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Huberdeau's first game in Montreal; Kovalev's last?

by Arpon Basu

MONTREAL -- One will be living out a childhood dream, playing 45 minutes from his hometown against the team he cheered for as a kid, while the other may be playing his final game in front of fans who grew to love him in his five years playing for the Montreal Canadiens.

Florida Panthers rookie Jonathan Huberdeau and veteran linemate Alex Kovalev will be coming from opposite ends of the experience spectrum, but they will be experiencing similar emotions when they step on Bell Centre ice to face the Canadiens on Tuesday night.

"He's more than twice my age," said Huberdeau, a 19-year-old native of nearby St-Jerome who was the No. 3 pick in the 2011 NHL Draft. "It's funny to think he was playing in the NHL before I was even born."

Kovalev, who turns 40 on Feb. 24, wouldn't be put off in the slightest by his young linemate's comments, because he finds it just as funny.

"I was laughing the other day with my sons and my wife that I'm playing with a kid who wasn't born when I won the Cup," Kovalev said.


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In fact, Huberdeau was born one year before Kovalev raised the Stanley Cup with the New York Rangers in 1994, and was 10 years old when Kovalev was traded by the Rangers to the Canadiens at the 2004 trade deadline for prospect Jozef Balej and a second-round draft pick.

After two straight poor seasons in New York, Kovalev struggled when he joined the Canadiens but caught fire in the 2004 Stanley Cup Playoffs, notching 10 points in 11 games and playing a key role in the Habs' comeback from a 3-1 series deficit to knock out the heavily favored Boston Bruins in the first round.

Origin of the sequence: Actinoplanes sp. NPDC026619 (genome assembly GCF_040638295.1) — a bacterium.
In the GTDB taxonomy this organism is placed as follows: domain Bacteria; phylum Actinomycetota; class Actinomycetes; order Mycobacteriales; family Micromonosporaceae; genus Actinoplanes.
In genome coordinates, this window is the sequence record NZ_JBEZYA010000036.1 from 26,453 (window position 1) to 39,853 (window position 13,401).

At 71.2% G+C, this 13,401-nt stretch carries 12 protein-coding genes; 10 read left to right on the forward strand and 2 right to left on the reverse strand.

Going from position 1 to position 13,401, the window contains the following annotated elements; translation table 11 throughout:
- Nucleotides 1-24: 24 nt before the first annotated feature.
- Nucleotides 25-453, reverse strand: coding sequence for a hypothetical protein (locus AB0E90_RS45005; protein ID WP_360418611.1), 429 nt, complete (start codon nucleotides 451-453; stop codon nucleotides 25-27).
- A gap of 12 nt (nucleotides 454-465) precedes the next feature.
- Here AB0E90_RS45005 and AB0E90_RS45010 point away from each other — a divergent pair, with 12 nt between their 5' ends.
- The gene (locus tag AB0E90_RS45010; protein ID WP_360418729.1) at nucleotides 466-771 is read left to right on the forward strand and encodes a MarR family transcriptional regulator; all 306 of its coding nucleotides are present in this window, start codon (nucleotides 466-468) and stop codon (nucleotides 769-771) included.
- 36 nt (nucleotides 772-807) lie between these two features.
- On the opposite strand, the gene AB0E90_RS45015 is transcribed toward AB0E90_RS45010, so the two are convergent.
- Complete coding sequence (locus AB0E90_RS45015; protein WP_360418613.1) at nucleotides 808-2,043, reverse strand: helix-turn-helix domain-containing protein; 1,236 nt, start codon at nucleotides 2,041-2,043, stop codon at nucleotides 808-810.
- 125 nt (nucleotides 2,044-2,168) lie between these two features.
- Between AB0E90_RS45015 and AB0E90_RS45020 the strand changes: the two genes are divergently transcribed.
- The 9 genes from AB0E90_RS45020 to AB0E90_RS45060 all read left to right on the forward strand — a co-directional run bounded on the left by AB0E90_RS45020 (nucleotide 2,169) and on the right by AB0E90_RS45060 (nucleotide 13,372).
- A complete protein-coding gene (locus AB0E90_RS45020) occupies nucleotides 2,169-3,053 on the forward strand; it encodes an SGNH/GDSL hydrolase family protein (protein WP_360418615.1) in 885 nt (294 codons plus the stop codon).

It was the beginning of a romance between Kovalev and Canadiens fans, who had longed for a pure offensive talent for the better part of a decade. In his 314 regular-season games with the Habs, Kovalev scored 103 goals with 161 assists for 264 points, and his 84-point season in 2007-08 was the second-highest total of his 20-year career.

"I had great times here, it was a good experience," Kovalev said. "The organization was good to me and the fans were good to me. They were five years to remember."

Huberdeau's formative years in hockey coincided with Kovalev's renaissance in Montreal, so to find himself beginning his NHL career on the same line as a childhood hero is a bit of a surreal experience for the highly touted Panthers rookie.

"I tell him all the time that I watched his [instructional] DVD and I watched him play in Montreal all the time. I'm lucky to have him on my line," Huberdeau said. "He can do things no one else can do, it's fun to watch him on the ice."

The line of Huberdeau and Kovalev flanking Panthers newcomer Peter Mueller had an incredible debut in a 5-1 win Saturday against the Carolina Hurricanes, with Huberdeau and Kovalev notching three points apiece. But the line and the team were shut out Monday night in a 4-0 loss at Ottawa.

"He's a pretty good kid, he's a good playmaker and he can hold on to the puck and he's pretty strong," Kovalev said of Huberdeau. "But there's still a lot for him to learn about playing at this level and being consistent at this level. The first game we all had a good game, then last night we didn't show up."

The Panthers play only once in Montreal this season, but Kovalev said he didn't want to think about the possibility of this being his final game in the city that grew to love him. After spending a year away from the NHL, he is concentrating more on making the most of his opportunity with the Panthers and showing them and the rest of the NHL that he can be a useful player at his advanced age.

"It feels kind of strange at this age, I never thought I would be the oldest guy on the team," he said. "I'm trying not to think about it, I'm trying to be at the same level as everyone else and work as hard as they do and try to bring something to the team. … You might get weaker physically and your reactions might get slower [as you age], but your skill, you never lose."

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